The film's striking visual precision is the result of cutting-edge photogrammetry, a process by which objects can be modelled and places mapped through thousands of photographs. It's a technique often associated with archaeology and Creamer's work has undoubtedly involved archaeological processes of excavation and reconstruction. Through dedicated archival research she has collaged together words and phrases dug up from letters and diary entries by John Soane and others, threading together a three-act choral libretto of lamentation and loss.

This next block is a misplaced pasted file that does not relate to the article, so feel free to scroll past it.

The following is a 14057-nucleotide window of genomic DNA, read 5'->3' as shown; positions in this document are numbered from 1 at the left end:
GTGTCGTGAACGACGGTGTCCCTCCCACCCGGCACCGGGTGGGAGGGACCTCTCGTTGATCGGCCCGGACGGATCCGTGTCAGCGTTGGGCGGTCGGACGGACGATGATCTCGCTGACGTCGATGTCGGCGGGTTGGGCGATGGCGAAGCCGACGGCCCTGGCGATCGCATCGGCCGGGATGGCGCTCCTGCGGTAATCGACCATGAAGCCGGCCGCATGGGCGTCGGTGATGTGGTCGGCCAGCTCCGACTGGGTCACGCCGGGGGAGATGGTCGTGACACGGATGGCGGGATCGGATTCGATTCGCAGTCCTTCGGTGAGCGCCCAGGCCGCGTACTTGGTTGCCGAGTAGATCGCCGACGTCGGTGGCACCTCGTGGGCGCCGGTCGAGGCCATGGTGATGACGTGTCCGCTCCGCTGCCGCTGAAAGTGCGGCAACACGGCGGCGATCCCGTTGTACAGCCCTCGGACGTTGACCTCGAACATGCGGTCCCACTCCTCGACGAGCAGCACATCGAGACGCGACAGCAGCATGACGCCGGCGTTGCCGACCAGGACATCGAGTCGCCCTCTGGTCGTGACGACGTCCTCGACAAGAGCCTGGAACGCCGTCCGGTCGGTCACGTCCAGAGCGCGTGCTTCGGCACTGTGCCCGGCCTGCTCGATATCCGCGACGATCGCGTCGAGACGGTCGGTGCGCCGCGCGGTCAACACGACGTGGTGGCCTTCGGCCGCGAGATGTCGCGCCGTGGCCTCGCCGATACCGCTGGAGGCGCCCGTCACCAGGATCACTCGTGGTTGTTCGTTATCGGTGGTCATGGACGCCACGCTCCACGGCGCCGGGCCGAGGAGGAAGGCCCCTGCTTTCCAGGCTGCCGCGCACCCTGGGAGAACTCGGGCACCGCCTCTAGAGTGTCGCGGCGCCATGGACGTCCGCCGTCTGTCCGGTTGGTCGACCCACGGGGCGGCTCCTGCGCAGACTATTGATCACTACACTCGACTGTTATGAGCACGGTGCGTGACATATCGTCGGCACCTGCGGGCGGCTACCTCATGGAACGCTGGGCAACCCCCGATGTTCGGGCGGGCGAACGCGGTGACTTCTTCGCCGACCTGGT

By all accounts, John Soane never got over Eliza's death. His architecture is imbued with mourning and the public performance of widowhood became an important part of his identity. For nineteen years after her death, he ensured that Eliza's bedroom was maintained unchanged. In effect, the room became a museum – materially the same as it had been during Eliza's life but, in terms of function and significance, altered completely. In Creamer's film reconstruction, every object is imbued with emotional significance and symbolic possibility. As the libretto laments the coldness of a corpse's hands, we see the objects those hands once touched: a small Wedgwood urn painted with flowers by Eliza, or a cherished pair of embroidered gloves (to keep living hands from being touched by dirt or time). An unlit candle and a stopped clock gesture towards the possibility of a moment fixed in perpetuity.